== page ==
Project Jukebox

Digital Branch of the University of Alaska Fairbanks Oral History Program

Kokhanok, Alaska


The Kokhanok portion of the Katmai Project Jukebox program contains interviews with Fennie Andrew, Nick Nowatok, Mary Nelson, Anesia Newyaka, Shirley Nielsen, Danny Roehl, Steve Nowatok, and Evelyn Mike. These residents of Kokhanok were interviewed by Judith Morris in August, 1997. Judy had been employed as a subsistence researcher for Alaska Department of Fish and Game and knew many of the people in the region. The plan was to have people tell their life stories and provide personal perspectives on their lifetimes of hunting, fishing, and trapping in and around Katmai National Park.

The interviews with Gabby Gregory, Gregory Andrew, Garith Nielsen, John Nelson Jr., and a second interview with Danny Roehl were conducted by William Schneider of the University of Alaska Fairbanks Oral History Program and Don Callaway of the National Park Service in November, 1999.

The interviews provide glimpses of peoples' lives and the changes they have experienced. Each person was asked to discuss yearly cycles of activities for different times in their lives. Several themes should be noted here. The individuals interviewed have ties to people in other Bristol Bay villages, particularly Igiugig, Levelock, and Iliamna, and they travel to these places often to visit and do subsistence activities. The Bristol Bay fishery has provided summer employment opportunities for at least two generations of men, and for women summer subsistence fishing in Iliamna Lake and on the Kvichak River is a large part of their yearly cycle. The Alakanak or Branch River is often discussed as a destination for seasonal hunting and fishing. In addition, some of the interviews describe changes in weather and animal populations over the narrator's lifetime. Several important management issues are discussed. These include Native concepts of conservation, conflicts with the sport lodges, and overland access to parklands by wheeled vehicles. Each person provides their own perspective on these issues.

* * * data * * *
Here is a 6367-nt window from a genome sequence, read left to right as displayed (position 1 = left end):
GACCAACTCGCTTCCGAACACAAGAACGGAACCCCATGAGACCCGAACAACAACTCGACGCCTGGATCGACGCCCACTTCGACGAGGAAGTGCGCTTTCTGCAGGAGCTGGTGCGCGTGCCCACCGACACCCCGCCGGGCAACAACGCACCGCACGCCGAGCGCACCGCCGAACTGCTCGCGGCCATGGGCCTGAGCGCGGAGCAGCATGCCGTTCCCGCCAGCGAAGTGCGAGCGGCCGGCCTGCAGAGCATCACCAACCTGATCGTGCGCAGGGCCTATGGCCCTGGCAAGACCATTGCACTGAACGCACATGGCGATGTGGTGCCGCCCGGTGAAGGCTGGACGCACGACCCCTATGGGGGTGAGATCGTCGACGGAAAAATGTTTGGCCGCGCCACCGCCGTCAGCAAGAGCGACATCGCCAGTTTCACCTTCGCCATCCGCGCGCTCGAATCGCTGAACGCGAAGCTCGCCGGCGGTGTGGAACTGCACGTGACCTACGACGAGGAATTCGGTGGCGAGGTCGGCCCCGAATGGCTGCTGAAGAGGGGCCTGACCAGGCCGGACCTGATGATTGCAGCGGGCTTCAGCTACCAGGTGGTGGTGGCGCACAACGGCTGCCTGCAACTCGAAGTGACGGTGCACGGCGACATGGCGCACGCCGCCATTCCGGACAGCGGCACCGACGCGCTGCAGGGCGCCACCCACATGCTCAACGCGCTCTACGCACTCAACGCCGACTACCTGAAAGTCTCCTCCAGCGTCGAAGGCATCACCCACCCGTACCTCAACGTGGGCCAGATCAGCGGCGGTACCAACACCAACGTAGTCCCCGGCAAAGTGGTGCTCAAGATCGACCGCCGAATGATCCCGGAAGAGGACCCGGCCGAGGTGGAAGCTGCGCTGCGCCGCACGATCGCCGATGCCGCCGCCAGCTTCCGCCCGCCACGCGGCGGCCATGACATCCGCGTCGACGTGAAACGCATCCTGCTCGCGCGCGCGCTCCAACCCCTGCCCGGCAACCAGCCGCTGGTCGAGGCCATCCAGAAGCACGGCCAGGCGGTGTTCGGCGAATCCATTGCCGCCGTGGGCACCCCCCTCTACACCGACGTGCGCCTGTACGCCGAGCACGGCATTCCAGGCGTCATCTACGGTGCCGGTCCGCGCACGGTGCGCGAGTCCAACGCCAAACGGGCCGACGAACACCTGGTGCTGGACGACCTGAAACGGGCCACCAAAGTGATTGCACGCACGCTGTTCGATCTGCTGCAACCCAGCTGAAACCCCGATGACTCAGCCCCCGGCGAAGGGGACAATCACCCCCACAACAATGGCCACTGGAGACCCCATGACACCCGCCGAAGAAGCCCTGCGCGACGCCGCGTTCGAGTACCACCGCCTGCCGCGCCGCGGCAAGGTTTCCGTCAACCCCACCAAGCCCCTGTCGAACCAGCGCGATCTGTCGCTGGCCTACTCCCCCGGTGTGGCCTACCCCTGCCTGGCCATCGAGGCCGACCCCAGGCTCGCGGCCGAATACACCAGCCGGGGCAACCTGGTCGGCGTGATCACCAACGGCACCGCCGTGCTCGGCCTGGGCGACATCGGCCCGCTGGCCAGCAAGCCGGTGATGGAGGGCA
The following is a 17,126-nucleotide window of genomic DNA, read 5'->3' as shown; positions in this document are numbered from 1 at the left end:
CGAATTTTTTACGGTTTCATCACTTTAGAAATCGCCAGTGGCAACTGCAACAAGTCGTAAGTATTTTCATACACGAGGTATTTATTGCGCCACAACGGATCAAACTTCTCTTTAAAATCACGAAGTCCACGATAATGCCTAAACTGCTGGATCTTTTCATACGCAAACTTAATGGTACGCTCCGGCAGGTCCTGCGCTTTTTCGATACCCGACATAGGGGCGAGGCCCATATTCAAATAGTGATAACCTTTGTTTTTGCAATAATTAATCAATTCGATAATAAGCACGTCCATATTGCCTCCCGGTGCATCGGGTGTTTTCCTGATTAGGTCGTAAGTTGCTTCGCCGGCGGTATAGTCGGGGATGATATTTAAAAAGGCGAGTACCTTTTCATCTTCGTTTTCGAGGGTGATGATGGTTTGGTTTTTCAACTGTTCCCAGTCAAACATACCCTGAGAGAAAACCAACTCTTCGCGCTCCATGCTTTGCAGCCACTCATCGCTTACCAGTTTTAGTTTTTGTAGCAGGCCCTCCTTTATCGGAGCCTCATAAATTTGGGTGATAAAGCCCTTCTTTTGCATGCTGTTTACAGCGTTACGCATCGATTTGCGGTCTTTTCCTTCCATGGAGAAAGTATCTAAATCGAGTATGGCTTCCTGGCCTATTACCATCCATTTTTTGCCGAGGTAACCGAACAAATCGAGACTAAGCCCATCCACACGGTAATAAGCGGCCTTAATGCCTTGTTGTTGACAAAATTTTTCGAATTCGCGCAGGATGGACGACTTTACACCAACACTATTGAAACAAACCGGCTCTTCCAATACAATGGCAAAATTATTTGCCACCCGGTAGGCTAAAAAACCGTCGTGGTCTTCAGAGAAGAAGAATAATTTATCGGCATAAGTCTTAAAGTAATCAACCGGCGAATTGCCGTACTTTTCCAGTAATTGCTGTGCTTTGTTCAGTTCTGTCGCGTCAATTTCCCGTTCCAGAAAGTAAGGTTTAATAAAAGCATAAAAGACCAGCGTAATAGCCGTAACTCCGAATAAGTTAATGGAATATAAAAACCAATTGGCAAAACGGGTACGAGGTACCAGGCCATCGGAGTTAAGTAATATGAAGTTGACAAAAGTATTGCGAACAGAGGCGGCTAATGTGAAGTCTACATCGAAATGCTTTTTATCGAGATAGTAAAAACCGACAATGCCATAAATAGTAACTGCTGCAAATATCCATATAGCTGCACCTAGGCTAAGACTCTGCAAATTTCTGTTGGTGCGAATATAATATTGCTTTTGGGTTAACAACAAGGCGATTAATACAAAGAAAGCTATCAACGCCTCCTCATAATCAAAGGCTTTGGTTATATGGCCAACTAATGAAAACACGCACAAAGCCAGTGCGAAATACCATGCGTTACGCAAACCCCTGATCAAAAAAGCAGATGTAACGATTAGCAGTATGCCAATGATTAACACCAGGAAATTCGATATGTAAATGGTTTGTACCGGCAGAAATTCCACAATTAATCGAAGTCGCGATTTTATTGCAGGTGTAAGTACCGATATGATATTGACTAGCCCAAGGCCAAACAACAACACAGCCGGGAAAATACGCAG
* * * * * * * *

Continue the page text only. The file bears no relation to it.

In addition to the life story interviews, there is a short slideshow providing a visual introduction to the community of Kokhanok. John Branson, a historian for Lake Clark National Park and Preserve, provided the historic photos and all of the slideshow photo captions.

The interviewing was done in Kokhanok in the summer of 1997 and in the fall of 1999. The computer design and programming was completed by University of Alaska Fairbanks Oral History office staff in the fall of 1998 and the winter/spring of 1999.

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